Hearing On Salary For Neall Aides

January 22, 1991|By Samuel Goldreich | Samuel Goldreich,Staff writer

The public will have a chance tonight to say whether they want to pay more for the "people who care more," the top political appointees County Executive Robert R. Neall wants to hire.

Neall -- a Republican elected in November on a platform of fiscal restraint -- pledged to "opt for people who care more rather than people who cost more" after a doubling of salaries for top county administrators during Democrat O. James Lighthizer's two terms.

But his first legislative challenge to the County Council would raise the salary ceiling for political appointees drafted from outsidecounty government. The bill is scheduled for a hearing tonight at 7:30 in the Arundel Center in Annapolis.

Administration officials say the measure is needed to attract top-quality managers to county government.

First on the list is Dennis H. Parkinson, deputy secretary of the state Department of Budget and Fiscal Planning. His $86,029 state salary is $20,546 above the top salary Neall could offer him ascounty budget director.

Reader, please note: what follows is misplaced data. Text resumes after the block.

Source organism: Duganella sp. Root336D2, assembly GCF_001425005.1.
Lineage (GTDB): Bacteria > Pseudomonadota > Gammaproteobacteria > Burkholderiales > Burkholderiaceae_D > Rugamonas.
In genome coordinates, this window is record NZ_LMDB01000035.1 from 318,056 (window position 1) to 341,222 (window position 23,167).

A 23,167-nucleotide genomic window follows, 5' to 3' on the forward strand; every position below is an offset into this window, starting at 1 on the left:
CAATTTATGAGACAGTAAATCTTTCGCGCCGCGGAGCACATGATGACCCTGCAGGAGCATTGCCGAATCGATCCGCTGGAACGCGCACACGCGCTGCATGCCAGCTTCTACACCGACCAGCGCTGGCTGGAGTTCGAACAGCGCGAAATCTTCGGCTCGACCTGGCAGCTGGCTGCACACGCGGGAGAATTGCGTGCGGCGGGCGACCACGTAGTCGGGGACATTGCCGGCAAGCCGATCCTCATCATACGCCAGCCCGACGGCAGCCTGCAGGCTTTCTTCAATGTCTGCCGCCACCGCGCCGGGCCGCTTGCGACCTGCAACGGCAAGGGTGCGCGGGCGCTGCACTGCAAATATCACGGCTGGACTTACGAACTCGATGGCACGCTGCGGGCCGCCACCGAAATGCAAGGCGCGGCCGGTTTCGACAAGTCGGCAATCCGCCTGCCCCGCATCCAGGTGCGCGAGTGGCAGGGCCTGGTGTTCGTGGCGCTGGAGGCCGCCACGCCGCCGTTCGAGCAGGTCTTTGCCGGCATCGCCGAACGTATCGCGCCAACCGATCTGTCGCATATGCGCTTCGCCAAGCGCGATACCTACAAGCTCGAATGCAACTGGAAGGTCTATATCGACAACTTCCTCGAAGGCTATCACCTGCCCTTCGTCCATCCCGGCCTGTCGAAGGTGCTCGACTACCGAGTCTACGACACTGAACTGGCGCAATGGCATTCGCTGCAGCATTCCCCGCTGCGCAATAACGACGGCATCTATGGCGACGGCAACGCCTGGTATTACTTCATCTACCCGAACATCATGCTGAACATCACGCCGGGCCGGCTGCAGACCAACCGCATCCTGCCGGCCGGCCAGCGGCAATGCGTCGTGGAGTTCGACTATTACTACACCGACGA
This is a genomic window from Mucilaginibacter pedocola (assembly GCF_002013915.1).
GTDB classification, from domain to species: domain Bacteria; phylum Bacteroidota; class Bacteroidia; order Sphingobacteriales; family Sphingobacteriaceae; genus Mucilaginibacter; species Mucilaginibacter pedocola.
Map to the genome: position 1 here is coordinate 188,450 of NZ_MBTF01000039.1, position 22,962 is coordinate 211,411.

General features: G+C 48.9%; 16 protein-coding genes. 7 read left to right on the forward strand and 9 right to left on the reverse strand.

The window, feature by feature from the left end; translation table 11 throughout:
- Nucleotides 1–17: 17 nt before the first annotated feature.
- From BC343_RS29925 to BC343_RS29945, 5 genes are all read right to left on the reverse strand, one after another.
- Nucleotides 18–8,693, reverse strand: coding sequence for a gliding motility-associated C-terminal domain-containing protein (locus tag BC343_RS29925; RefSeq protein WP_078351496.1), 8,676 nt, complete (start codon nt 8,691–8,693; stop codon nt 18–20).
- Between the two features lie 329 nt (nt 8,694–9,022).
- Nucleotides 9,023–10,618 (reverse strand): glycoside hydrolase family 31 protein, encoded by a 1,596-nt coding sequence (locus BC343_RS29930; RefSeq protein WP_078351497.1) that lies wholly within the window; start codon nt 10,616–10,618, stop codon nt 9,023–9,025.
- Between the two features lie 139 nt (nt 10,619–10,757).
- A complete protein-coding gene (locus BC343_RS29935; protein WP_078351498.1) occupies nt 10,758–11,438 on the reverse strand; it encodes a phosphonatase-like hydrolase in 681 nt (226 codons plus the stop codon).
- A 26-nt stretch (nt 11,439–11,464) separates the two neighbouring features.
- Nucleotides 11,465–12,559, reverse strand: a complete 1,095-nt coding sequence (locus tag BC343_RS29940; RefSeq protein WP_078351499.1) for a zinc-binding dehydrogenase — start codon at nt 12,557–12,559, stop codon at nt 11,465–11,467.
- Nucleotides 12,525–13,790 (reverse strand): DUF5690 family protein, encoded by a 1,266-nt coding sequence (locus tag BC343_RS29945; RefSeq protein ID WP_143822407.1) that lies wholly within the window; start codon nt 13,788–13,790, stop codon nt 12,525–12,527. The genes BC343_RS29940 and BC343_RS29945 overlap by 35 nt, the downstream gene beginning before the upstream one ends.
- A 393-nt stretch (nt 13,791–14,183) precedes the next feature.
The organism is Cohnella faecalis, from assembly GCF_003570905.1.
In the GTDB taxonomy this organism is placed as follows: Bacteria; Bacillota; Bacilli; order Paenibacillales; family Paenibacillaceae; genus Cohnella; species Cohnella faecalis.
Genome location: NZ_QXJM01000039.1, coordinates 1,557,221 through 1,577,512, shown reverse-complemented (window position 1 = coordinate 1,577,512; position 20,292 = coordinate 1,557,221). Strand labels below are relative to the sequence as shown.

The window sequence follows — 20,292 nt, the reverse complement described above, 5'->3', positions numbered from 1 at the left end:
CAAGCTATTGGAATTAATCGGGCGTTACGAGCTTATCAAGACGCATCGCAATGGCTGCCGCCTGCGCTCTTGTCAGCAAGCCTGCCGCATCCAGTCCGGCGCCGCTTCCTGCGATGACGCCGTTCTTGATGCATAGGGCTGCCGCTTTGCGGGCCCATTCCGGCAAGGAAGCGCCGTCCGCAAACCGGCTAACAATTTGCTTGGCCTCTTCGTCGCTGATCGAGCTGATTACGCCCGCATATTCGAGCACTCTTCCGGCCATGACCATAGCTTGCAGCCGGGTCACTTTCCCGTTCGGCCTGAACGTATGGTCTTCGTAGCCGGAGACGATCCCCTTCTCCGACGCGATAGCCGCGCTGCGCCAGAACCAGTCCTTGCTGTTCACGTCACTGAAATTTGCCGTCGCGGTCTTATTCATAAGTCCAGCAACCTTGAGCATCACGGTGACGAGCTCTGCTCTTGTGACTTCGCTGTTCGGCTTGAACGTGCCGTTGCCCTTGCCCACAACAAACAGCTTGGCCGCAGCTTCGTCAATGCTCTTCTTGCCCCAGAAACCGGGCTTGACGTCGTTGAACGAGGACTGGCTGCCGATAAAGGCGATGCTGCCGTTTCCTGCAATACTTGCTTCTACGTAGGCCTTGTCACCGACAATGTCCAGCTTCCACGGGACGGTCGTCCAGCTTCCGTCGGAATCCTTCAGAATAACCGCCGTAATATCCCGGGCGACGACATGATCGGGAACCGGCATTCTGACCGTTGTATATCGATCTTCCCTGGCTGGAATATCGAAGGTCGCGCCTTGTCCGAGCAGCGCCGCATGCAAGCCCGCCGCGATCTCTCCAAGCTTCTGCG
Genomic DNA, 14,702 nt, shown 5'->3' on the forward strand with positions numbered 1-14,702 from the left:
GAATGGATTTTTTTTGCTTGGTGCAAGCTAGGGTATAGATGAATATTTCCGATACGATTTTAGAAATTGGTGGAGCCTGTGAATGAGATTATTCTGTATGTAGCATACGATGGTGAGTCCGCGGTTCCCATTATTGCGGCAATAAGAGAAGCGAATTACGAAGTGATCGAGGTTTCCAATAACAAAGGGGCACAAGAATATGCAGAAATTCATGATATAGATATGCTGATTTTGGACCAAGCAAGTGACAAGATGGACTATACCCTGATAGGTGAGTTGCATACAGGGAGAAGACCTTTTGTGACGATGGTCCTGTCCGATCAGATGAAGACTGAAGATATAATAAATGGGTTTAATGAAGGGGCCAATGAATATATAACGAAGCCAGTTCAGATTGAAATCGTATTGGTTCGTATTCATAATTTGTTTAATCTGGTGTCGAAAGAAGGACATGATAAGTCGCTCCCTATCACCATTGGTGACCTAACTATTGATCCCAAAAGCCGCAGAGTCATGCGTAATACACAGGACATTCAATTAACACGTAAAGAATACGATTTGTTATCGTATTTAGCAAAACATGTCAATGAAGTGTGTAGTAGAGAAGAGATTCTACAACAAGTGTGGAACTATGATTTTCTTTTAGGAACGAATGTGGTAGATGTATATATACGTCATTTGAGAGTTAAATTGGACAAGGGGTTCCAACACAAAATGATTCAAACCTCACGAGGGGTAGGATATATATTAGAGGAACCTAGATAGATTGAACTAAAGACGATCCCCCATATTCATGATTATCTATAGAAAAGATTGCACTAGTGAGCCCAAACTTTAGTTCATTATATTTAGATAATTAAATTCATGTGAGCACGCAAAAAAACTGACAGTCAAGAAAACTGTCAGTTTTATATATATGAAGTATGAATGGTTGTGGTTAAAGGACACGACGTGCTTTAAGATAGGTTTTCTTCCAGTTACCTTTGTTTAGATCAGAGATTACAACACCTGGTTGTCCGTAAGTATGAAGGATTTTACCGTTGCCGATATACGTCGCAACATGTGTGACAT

The bill would raise the pay ceiling from15 percent above the base salary to 35 percent.

"I think it's probably going to pass," Councilwoman Maureen Lamb, D-Annapolis, yesterday. "But I've been wrestling with this for the last week."

Neall'spolitical appointee salary bill presents a dilemma for council members, who must vote in May on a budget after the county negotiates contracts with its 11 public employee unions.

Hoping to preserve the county's projected $17 million surplus, Neall imposed a hiring freeze last month and has asked department heads to formulate zero-growth budgets for next year.

Several union leaders have denounced the measure as hypocritical, saying that county administrators should be heldto the same budget restraints as the rank-and-file.

Contract negotiations have already reached an impasse between the county Board of Education and two unions representing principals and secretaries and teaching assistants.

Administration officials have argued that union wages have no bearing on management pay because the bill probably would not add more than the salary of one department head to the county budget.

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